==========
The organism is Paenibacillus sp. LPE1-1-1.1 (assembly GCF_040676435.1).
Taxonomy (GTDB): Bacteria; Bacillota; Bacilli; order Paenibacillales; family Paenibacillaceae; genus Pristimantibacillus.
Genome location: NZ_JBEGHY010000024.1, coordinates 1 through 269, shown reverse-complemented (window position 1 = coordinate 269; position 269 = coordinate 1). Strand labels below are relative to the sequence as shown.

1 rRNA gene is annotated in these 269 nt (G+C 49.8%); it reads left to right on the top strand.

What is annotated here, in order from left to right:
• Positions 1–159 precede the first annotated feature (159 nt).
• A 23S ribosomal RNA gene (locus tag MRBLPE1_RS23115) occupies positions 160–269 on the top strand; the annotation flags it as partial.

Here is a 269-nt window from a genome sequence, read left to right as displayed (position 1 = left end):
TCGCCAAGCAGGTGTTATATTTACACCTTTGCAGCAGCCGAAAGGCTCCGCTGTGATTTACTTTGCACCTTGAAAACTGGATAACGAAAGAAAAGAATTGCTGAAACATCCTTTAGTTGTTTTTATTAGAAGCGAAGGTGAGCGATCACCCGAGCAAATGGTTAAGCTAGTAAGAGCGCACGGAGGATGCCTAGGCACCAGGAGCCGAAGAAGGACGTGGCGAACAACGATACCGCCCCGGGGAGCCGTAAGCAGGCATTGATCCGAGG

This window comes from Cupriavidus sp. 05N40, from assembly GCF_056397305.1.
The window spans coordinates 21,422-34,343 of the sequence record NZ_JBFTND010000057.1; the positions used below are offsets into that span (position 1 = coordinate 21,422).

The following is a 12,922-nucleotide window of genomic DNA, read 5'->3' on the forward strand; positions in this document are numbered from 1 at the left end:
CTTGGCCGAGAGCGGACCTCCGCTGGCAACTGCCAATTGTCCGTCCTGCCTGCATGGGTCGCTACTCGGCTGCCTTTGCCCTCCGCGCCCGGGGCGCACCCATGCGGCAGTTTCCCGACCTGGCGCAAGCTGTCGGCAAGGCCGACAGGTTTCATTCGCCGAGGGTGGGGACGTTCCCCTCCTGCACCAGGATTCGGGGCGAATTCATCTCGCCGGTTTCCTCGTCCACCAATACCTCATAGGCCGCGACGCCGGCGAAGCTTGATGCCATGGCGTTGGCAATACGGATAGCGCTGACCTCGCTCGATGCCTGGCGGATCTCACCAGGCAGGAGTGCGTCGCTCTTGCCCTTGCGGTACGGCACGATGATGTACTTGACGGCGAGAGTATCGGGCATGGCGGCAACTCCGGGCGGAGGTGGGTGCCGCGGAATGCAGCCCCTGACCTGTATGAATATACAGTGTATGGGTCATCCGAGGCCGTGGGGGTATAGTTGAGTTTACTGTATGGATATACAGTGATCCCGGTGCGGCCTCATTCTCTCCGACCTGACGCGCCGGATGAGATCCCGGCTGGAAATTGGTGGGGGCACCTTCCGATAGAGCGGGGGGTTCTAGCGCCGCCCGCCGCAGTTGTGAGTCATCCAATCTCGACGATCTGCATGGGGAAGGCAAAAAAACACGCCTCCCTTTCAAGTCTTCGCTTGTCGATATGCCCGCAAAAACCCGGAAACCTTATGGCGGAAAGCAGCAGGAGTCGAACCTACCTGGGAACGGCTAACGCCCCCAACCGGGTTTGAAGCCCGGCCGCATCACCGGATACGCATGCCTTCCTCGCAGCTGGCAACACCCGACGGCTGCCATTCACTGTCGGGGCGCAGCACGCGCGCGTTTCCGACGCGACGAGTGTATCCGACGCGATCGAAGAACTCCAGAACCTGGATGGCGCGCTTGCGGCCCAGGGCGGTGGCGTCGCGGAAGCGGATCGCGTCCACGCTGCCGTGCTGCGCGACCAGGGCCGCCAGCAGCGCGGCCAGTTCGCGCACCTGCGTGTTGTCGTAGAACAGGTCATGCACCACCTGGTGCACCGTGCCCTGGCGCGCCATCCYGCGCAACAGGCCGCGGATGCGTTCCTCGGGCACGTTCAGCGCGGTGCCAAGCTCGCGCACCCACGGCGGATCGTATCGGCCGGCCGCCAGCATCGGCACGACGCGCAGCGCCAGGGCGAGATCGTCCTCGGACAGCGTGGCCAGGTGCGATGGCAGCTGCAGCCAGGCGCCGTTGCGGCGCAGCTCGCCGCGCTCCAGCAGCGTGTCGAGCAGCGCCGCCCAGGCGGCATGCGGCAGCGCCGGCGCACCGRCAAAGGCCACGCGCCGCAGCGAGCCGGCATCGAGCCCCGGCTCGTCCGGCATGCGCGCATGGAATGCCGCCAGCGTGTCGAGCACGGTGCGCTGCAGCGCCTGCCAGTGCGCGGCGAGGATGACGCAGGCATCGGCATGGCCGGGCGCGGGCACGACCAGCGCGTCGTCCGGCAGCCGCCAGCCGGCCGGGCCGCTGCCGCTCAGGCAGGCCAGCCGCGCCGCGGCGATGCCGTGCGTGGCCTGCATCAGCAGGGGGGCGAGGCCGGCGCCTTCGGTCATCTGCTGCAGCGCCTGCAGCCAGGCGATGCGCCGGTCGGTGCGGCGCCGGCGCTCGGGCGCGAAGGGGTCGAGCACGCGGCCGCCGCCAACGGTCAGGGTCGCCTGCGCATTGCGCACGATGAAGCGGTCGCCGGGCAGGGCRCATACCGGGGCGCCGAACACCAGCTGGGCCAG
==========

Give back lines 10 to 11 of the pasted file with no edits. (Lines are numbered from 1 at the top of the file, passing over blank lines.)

This window comes from Cupriavidus sp. 05N40, from assembly GCF_056397305.1.
The window spans coordinates 21,422-34,343 of the sequence record NZ_JBFTND010000057.1; the positions used below are offsets into that span (position 1 = coordinate 21,422).